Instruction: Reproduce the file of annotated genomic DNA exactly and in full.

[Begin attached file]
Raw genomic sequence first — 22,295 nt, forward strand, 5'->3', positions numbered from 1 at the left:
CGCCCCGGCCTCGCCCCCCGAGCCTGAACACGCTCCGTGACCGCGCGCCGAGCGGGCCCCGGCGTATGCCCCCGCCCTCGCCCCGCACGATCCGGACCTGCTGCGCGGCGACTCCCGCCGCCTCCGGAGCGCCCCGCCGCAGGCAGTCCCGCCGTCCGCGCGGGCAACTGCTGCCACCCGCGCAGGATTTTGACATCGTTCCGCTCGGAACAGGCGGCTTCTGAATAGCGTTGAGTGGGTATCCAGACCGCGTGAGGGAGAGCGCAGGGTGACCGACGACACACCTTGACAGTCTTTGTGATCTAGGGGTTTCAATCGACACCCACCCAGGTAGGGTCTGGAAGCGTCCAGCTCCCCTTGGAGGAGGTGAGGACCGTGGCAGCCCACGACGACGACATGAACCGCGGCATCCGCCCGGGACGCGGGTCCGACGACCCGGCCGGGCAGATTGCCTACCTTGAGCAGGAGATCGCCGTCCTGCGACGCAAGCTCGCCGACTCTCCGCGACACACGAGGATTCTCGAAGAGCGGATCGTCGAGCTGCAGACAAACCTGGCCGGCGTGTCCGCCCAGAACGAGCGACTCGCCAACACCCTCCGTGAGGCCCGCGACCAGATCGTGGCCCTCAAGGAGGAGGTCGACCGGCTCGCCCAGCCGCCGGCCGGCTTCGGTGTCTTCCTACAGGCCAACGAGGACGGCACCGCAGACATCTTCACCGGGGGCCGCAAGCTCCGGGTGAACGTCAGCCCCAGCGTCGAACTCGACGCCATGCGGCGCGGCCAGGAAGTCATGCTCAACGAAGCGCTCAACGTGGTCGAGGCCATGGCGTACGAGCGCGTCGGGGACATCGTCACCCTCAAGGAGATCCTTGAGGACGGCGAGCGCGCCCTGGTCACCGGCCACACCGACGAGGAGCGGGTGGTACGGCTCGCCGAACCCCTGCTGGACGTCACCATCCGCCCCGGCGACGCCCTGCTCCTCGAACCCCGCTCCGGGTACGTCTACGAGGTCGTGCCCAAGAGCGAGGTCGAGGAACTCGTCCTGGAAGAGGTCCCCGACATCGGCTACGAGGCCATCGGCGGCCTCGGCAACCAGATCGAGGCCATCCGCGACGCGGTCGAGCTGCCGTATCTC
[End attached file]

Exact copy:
Raw genomic sequence first — 22,295 nt, forward strand, 5'->3', positions numbered from 1 at the left:
CGCCCCGGCCTCGCCCCCCGAGCCTGAACACGCTCCGTGACCGCGCGCCGAGCGGGCCCCGGCGTATGCCCCCGCCCTCGCCCCGCACGATCCGGACCTGCTGCGCGGCGACTCCCGCCGCCTCCGGAGCGCCCCGCCGCAGGCAGTCCCGCCGTCCGCGCGGGCAACTGCTGCCACCCGCGCAGGATTTTGACATCGTTCCGCTCGGAACAGGCGGCTTCTGAATAGCGTTGAGTGGGTATCCAGACCGCGTGAGGGAGAGCGCAGGGTGACCGACGACACACCTTGACAGTCTTTGTGATCTAGGGGTTTCAATCGACACCCACCCAGGTAGGGTCTGGAAGCGTCCAGCTCCCCTTGGAGGAGGTGAGGACCGTGGCAGCCCACGACGACGACATGAACCGCGGCATCCGCCCGGGACGCGGGTCCGACGACCCGGCCGGGCAGATTGCCTACCTTGAGCAGGAGATCGCCGTCCTGCGACGCAAGCTCGCCGACTCTCCGCGACACACGAGGATTCTCGAAGAGCGGATCGTCGAGCTGCAGACAAACCTGGCCGGCGTGTCCGCCCAGAACGAGCGACTCGCCAACACCCTCCGTGAGGCCCGCGACCAGATCGTGGCCCTCAAGGAGGAGGTCGACCGGCTCGCCCAGCCGCCGGCCGGCTTCGGTGTCTTCCTACAGGCCAACGAGGACGGCACCGCAGACATCTTCACCGGGGGCCGCAAGCTCCGGGTGAACGTCAGCCCCAGCGTCGAACTCGACGCCATGCGGCGCGGCCAGGAAGTCATGCTCAACGAAGCGCTCAACGTGGTCGAGGCCATGGCGTACGAGCGCGTCGGGGACATCGTCACCCTCAAGGAGATCCTTGAGGACGGCGAGCGCGCCCTGGTCACCGGCCACACCGACGAGGAGCGGGTGGTACGGCTCGCCGAACCCCTGCTGGACGTCACCATCCGCCCCGGCGACGCCCTGCTCCTCGAACCCCGCTCCGGGTACGTCTACGAGGTCGTGCCCAAGAGCGAGGTCGAGGAACTCGTCCTGGAAGAGGTCCCCGACATCGGCTACGAGGCCATCGGCGGCCTCGGCAACCAGATCGAGGCCATCCGCGACGCGGTCGAGCTGCCGTATCTC